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1960 Jaguar E2A

1960 Jaguar E2A 1960 Jaguar E2A 1960 Jaguar E2A Sold for $4,957,000 at 2008 Bonhams & Butterfields Sale of Exceptional Motorcars and Automobilia.
The 24 Hours of LeMans endurance sports car race has been held annually since 1923 in the lown of LeMans, France. It is a race that tests reliability, stamina, speed, and determination. Jaguar had competed at this arena on many occasions, and by the 1960s had won top honors five times. Their gorgeous C-Type had won twice and the dynamic D-Type had won three times for the British company.

The factory team withdrew from racing at the close of the 1956 season. Within a six-year period, Jaguar had proven they were the best four out of six attempts. For 1957, a privateer added another victory to the D-Type's resume. By 1958, rule changes for racing were imposed which included a displacement limit of three-liters. This immediately made the Jaguar D-Type unable to compete for the 1958 season. To qualify, several D-Types were given engines that complied with the new regulations, but the decrease in power failed to produce winning results for the legendary sports car.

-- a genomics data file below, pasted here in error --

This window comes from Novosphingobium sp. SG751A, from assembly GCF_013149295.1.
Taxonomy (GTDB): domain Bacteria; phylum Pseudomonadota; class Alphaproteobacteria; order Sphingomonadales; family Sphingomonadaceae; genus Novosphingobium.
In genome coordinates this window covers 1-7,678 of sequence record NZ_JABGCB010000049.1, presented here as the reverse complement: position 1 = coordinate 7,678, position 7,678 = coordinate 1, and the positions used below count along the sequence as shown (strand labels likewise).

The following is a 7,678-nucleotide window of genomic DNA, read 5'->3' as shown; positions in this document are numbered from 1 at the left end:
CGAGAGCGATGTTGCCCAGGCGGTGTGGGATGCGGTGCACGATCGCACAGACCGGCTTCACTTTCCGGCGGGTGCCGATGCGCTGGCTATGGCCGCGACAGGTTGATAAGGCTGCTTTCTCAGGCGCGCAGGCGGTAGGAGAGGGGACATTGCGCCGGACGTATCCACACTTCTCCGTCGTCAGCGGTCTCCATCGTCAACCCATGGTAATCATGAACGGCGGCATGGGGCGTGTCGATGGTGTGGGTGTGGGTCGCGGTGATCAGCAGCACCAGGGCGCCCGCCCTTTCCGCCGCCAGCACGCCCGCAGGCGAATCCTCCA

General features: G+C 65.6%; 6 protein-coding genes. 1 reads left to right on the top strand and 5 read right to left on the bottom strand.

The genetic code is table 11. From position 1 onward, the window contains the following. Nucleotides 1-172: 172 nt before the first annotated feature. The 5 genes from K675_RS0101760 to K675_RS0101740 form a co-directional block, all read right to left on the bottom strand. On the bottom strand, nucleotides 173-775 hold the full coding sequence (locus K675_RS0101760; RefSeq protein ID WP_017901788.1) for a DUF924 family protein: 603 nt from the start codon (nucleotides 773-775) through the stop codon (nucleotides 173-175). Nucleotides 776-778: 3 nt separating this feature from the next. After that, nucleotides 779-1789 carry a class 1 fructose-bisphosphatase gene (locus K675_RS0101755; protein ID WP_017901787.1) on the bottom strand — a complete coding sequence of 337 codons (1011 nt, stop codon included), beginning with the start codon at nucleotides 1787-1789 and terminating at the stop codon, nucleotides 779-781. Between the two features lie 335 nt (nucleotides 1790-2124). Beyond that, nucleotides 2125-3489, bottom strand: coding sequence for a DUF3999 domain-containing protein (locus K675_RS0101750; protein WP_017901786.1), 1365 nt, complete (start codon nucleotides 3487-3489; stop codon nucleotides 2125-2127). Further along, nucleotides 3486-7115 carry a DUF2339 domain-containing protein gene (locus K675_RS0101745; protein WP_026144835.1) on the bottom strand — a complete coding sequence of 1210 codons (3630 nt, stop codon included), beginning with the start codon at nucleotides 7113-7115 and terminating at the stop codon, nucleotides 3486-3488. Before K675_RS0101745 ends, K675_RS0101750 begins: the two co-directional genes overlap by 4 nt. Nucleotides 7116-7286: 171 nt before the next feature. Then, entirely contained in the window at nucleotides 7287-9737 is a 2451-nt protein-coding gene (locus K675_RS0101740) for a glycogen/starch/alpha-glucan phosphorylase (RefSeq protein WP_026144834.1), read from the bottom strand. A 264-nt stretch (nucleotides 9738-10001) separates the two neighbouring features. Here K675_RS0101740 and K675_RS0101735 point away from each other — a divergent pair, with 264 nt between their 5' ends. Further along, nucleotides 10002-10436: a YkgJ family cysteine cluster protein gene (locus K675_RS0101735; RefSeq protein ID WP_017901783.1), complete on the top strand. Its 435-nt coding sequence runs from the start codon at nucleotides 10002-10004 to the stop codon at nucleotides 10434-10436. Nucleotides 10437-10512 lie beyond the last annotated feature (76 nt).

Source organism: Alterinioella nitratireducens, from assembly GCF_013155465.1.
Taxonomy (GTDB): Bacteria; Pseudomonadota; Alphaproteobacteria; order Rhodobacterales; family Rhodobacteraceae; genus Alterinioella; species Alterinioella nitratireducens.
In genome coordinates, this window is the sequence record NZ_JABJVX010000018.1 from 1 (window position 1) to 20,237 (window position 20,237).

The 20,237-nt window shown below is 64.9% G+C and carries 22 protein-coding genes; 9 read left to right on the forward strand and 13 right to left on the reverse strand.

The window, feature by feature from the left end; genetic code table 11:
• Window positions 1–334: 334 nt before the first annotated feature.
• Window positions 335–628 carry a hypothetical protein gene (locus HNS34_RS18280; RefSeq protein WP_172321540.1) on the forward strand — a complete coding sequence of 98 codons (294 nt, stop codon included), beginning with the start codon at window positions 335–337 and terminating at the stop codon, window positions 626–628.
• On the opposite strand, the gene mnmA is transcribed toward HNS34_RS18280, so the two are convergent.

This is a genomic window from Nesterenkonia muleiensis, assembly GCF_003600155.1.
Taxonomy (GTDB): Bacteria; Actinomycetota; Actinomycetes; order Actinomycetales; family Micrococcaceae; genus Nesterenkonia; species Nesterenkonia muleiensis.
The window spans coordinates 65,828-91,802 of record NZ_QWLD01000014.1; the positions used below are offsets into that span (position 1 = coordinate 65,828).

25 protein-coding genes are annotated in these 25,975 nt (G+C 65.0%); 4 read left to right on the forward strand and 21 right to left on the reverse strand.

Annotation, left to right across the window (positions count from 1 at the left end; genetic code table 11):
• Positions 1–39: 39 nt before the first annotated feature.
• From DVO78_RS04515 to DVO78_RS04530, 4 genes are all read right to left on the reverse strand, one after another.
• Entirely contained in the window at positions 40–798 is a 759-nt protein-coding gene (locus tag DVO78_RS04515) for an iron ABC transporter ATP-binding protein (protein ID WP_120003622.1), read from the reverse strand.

With the factory team withdrawn from racing, the marque focused on turning their LeMans winning designs into road going vehicles to serve as replacements for the XK-series. The prototypes that followed borrowed heavily from the racing machines that had proven their worth on the race tracks. The first attempt was dubbed the E1A. It was similar to its racing sibling but given a fully independent rear suspension instead of the live-axle setup. Mounted under the long and flowing bonnet was a straight-six version from the XK-Series. It had an aluminum monocoque chassis that was lightweight and strong, but expensive. A realistic road-going version, it was decided, would be constructed from steel.

It took an additional three years to create the next prototype, dubbed E2A after its chassis number. By February of 1960, the experimental department at Brown's Lane, Coventry, had completed the car. This future 'E-Type' had an independent rear suspension, contemporary tail-finned rear bodywork similar to the D-Type, and a one-piece bodywork. Power was from an aluminum-block fuel-injected 3-liter six-cylinder engine. With the help of the Lucas fuel injection system, the engine produced nearly 300 horsepower. The aluminum body was painted in the Cunningham team racing colors of white with two parallel centerline stripes in dark blue.

E2A was entered in the 1960 LeMans 24 Hours race by the Cunningham Team. It drivers were BRM Formula 1 team's ex-Ferrari star Dan Gurney and veteran multiple SCCA Champion Walt Hansgen. As the race began, E2A quickly proved it was fast, despite its heavy steel chassis. The cars attempts at glory were slowed when an injector pipe split. Repairs were made and the car returned to racing. The return was temporary; after six hours, E2A was retired from racing when its engine seized due to a failed head seal and burned piston.